Doctors around world say COVID-19 may be losing its potency, becoming less deadly

Coronavirus by Chad Davis is licensed under Flickr CC BY-SA 2.0
Doctors across the world are offering preliminary but encouraging reports that the coronavirus may be losing steam and becoming less deadly: a behavior observed in at least one respiratory pandemic before, and a welcome sign for a world weary of nonstop COVID-19 fears. 

Optimism over the coronavirus has been in short supply since January, when public health officials and politicians began publicly and repeatedly speculating that COVID-19 may be a semi-permanent fixture of global life for the foreseeable future, possibly for years.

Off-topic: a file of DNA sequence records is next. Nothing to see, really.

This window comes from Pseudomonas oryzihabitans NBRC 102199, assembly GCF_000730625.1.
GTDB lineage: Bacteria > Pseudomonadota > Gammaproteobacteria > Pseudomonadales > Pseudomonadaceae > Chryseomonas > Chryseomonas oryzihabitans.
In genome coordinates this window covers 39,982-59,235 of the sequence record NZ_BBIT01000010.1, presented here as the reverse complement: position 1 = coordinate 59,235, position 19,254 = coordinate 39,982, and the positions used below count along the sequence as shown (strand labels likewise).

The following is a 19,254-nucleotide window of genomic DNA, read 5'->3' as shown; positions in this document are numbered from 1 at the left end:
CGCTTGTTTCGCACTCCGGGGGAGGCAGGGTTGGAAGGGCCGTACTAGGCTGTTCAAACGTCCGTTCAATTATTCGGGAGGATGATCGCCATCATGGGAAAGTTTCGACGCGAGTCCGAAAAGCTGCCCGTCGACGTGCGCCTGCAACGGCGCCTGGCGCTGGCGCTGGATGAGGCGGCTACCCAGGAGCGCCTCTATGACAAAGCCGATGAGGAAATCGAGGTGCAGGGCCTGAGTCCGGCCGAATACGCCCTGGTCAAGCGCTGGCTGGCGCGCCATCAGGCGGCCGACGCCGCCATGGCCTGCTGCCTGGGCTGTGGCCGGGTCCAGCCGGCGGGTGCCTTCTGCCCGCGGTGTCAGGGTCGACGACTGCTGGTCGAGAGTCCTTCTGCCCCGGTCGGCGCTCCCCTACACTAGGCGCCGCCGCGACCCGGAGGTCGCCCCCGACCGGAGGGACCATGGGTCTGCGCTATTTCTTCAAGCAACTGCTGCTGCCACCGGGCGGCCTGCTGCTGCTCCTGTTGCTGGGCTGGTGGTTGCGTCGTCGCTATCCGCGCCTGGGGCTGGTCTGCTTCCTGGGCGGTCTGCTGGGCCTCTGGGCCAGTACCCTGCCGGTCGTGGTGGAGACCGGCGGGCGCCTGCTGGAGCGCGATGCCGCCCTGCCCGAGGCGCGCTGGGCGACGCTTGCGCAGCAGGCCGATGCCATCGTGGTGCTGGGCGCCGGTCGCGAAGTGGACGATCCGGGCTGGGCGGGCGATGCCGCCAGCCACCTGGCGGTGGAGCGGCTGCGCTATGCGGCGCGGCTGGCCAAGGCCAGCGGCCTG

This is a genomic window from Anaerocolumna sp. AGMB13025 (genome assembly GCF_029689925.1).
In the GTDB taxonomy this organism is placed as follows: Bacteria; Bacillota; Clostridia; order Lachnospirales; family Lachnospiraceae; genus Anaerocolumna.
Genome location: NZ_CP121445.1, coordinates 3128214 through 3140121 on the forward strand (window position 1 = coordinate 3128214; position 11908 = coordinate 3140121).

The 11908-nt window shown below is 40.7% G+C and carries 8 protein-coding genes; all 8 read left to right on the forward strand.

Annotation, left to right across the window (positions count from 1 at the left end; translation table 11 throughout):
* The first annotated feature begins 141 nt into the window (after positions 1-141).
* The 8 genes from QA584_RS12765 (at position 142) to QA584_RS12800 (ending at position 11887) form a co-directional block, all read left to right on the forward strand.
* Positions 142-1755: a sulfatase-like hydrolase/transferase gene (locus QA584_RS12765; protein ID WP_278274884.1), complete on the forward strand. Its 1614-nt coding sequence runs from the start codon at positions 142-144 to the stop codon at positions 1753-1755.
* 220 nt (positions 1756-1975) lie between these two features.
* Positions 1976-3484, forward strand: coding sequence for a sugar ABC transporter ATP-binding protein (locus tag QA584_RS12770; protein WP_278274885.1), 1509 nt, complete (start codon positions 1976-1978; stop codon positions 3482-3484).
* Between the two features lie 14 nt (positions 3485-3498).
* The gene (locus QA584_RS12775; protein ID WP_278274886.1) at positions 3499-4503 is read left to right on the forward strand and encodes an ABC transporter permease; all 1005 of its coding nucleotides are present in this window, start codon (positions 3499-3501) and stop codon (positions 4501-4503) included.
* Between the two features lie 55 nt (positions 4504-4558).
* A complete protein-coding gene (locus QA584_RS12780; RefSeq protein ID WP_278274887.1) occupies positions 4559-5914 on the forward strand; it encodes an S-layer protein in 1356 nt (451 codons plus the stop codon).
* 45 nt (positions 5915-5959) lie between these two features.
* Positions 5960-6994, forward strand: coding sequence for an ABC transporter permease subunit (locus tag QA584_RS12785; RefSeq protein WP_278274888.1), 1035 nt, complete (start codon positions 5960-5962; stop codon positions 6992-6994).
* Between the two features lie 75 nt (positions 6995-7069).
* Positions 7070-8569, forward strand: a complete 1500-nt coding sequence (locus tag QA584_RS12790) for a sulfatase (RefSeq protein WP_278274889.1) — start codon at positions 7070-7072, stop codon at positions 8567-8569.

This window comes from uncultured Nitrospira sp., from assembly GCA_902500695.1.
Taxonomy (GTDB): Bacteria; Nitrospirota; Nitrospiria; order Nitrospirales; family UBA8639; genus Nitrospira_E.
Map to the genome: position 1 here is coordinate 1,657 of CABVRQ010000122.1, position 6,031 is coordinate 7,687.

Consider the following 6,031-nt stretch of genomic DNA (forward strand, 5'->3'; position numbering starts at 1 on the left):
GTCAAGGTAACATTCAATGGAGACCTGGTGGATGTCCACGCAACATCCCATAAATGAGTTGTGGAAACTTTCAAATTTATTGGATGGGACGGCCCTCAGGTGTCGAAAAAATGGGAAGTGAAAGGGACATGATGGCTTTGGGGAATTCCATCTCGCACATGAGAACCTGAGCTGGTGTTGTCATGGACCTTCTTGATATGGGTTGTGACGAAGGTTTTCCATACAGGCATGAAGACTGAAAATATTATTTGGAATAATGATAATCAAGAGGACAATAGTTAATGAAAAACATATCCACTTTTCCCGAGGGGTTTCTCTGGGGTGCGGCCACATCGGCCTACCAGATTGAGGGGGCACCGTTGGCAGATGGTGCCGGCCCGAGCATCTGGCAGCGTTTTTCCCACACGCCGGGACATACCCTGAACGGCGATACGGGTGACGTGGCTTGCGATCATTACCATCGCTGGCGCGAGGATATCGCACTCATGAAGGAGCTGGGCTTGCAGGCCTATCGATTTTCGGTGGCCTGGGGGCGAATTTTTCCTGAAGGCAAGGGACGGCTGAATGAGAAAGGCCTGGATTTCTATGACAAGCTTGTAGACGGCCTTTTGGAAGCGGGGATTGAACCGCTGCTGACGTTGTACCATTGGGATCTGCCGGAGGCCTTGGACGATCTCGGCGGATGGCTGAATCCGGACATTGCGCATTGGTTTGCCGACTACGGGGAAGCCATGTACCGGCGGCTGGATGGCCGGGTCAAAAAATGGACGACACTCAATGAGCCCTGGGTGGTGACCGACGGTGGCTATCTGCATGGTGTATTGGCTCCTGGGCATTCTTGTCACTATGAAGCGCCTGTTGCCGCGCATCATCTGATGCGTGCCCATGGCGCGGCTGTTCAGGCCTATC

The phrase "the new normal" has become an omnipresent part of American life, with medical experts such as Dr. Anthony Fauci speculating that Americans may never shake each other's hands again, and some officials imagining that "social distancing" may persist into 2022 if not beyond. 

But numerous prominent doctors and scientists in the last few weeks and months have begun to question that narrative, pointing to evidence that suggests the coronavirus may, unexpectedly, be dying out on its own.